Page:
1st Edition

Intellectual and Imaginative Cartographies in Early Modern England

By Patrick Murray Copyright 2023
    252 Pages 4 B/W Illustrations
    by Routledge

    252 Pages 4 B/W Illustrations
    by Routledge

    Taking as its focus an age of transformational development in cartographic history, namely the two centuries between Columbus’s arrival in the New World and the emergence of the Scientific Revolution, this study examines how maps were employed as physical and symbolic objects by thinkers, writers and artists. It surveys how early modern people used the map as an object, whether for enjoyment or political campaigning, colonial invasion or teaching in the classroom. Exploring a wide range of literature, from educational manifestoes to the plays of Marlowe and Shakespeare, it suggests that the early modern map was as diverse and various as the rich culture from which it emerged, and was imbued with a whole range of political, social, literary and personal impulses.

    Intellectual and Imaginative Cartographies in Early Modern England, 1550-1700 will appeal to all those interested in the History of Cartography

    Introduction: Weaving the Net

    Chapter 1: ‘they say the world’s in one of them’: The World of the Map

    Politics and Mapping in Early Modern Britain

    Chapter 2: ‘Thou by thine arte dost so anatomize’: Embodying the Map in John Speed and Michael Drayton

    Chapter 3: Judging the Plot of Ireland in Spenser’s A View of the Present State of Ireland

    ‘What is Cosmographie?’: Teaching the Science of World Describing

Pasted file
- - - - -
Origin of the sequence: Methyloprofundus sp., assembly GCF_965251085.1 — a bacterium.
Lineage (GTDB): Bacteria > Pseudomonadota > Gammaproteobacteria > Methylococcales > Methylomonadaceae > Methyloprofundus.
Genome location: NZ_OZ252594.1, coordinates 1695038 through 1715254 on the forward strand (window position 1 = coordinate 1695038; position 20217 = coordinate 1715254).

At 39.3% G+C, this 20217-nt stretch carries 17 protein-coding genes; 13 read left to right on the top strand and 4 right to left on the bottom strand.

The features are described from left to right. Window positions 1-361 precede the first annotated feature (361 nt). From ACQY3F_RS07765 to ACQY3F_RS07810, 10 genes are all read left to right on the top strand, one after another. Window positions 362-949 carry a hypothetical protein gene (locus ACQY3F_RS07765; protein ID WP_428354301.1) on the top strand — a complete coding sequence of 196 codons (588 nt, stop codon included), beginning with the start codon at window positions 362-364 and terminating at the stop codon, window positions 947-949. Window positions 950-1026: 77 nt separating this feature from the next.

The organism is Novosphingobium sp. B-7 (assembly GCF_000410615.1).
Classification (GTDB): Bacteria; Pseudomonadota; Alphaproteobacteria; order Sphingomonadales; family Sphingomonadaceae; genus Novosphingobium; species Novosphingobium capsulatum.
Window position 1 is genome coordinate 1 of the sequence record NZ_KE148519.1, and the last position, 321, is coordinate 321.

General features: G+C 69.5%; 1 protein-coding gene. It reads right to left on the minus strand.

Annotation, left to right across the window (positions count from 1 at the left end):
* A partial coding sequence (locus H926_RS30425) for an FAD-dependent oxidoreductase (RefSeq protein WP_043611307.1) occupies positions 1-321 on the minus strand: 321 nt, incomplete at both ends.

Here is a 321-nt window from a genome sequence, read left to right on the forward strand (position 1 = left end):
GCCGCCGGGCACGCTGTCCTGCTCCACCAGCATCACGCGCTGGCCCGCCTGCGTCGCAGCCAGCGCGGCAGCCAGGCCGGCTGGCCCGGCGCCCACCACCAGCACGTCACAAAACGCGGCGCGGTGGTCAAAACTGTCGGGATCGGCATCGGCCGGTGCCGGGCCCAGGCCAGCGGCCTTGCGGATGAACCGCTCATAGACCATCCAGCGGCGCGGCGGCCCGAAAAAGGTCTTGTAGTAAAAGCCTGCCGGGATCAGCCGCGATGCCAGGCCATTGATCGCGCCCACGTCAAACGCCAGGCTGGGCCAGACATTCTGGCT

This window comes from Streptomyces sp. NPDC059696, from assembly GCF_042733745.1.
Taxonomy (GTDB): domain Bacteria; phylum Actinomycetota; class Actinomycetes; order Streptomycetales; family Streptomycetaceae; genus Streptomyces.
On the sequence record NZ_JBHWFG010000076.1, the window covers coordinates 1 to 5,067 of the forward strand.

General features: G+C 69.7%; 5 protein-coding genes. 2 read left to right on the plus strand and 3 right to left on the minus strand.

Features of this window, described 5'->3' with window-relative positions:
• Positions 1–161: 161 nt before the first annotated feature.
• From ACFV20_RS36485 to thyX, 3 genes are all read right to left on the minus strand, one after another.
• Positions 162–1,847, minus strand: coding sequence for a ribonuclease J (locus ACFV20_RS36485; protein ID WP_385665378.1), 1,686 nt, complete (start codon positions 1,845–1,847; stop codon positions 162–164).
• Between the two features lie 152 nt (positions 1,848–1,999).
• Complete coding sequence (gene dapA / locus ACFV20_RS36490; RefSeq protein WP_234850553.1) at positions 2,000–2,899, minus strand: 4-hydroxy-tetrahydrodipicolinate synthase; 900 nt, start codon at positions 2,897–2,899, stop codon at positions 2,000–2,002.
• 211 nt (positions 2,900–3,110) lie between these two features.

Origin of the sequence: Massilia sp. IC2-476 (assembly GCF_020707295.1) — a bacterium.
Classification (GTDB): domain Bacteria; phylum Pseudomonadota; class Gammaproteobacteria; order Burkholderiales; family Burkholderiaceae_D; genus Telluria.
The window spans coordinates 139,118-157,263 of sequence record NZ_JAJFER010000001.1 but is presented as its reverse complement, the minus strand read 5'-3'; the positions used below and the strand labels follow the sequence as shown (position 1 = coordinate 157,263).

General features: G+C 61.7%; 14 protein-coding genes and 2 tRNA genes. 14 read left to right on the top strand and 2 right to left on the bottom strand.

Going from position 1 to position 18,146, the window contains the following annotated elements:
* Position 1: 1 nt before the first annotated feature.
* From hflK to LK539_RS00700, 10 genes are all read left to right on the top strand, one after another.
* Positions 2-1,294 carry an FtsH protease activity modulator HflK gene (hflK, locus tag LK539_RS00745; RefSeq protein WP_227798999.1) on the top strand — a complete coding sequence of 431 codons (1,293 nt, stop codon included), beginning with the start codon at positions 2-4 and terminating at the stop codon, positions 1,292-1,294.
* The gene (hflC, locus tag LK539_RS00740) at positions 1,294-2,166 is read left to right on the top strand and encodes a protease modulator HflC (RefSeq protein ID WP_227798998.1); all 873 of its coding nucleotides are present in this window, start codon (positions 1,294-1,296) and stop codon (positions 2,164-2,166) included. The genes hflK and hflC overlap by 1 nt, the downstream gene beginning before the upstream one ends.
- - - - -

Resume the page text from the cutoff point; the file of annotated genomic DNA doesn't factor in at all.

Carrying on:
Chapter 4: ‘There is none so good lernynge’: Cartography and Cartographic Instruments in Early Modern English Educational Treatises

    Chapter 5: Francis Bacon and Geographic Science

    Maps on stage and page

    Chapter 6: Plotting Marlovian Geographies

    Chapter 7: Wenceslaus Hollar’s Cartographies

    Conclusion: Mapping the Stars. And the Future



    Patrick J. Murray, PhD, is a researcher specialising in early modern literature. His primary research and teaching interests focus on the interdisciplinary interfaces of cartography, literary representation and cultural fashioning in the period 1550-1750.

    ‘Patrick J. Murray’s new book is an important contribution to the literature pertaining to critical cartography and literary geography in early modern England. Brought out in the Routledge series, Studies in Renaissance and Early Modern Worlds of Knowledge, this volume explores the emerging geographic consciousness in early modern English intellectual culture with erudition’ - IMAGO MUNDI vol. 75/2 (2023).